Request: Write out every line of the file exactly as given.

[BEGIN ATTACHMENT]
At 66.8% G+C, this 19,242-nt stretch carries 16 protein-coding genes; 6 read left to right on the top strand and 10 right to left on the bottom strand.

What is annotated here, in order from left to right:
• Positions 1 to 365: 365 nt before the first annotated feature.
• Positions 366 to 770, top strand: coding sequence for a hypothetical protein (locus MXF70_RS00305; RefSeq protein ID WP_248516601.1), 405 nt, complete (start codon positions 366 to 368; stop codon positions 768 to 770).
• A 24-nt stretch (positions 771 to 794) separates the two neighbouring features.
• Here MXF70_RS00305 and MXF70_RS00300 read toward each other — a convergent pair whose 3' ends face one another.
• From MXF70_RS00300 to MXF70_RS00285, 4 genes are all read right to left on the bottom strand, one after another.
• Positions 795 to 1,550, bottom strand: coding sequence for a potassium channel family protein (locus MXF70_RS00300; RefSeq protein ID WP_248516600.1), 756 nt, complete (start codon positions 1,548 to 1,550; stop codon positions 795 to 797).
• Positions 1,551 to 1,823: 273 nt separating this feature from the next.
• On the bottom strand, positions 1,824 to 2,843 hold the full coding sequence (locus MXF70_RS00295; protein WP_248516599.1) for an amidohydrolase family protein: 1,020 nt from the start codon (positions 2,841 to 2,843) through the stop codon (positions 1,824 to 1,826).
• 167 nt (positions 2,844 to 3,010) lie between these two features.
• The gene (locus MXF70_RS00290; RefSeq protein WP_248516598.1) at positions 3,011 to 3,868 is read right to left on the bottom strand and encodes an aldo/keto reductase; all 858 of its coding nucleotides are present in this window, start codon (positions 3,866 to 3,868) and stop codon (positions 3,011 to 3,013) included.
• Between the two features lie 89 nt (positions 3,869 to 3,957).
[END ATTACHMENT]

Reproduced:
At 66.8% G+C, this 19,242-nt stretch carries 16 protein-coding genes; 6 read left to right on the top strand and 10 right to left on the bottom strand.

What is annotated here, in order from left to right:
• Positions 1 to 365: 365 nt before the first annotated feature.
• Positions 366 to 770, top strand: coding sequence for a hypothetical protein (locus MXF70_RS00305; RefSeq protein ID WP_248516601.1), 405 nt, complete (start codon positions 366 to 368; stop codon positions 768 to 770).
• A 24-nt stretch (positions 771 to 794) separates the two neighbouring features.
• Here MXF70_RS00305 and MXF70_RS00300 read toward each other — a convergent pair whose 3' ends face one another.
• From MXF70_RS00300 to MXF70_RS00285, 4 genes are all read right to left on the bottom strand, one after another.
• Positions 795 to 1,550, bottom strand: coding sequence for a potassium channel family protein (locus MXF70_RS00300; RefSeq protein ID WP_248516600.1), 756 nt, complete (start codon positions 1,548 to 1,550; stop codon positions 795 to 797).
• Positions 1,551 to 1,823: 273 nt separating this feature from the next.
• On the bottom strand, positions 1,824 to 2,843 hold the full coding sequence (locus MXF70_RS00295; protein WP_248516599.1) for an amidohydrolase family protein: 1,020 nt from the start codon (positions 2,841 to 2,843) through the stop codon (positions 1,824 to 1,826).
• 167 nt (positions 2,844 to 3,010) lie between these two features.
• The gene (locus MXF70_RS00290; RefSeq protein WP_248516598.1) at positions 3,011 to 3,868 is read right to left on the bottom strand and encodes an aldo/keto reductase; all 858 of its coding nucleotides are present in this window, start codon (positions 3,866 to 3,868) and stop codon (positions 3,011 to 3,013) included.
• Between the two features lie 89 nt (positions 3,869 to 3,957).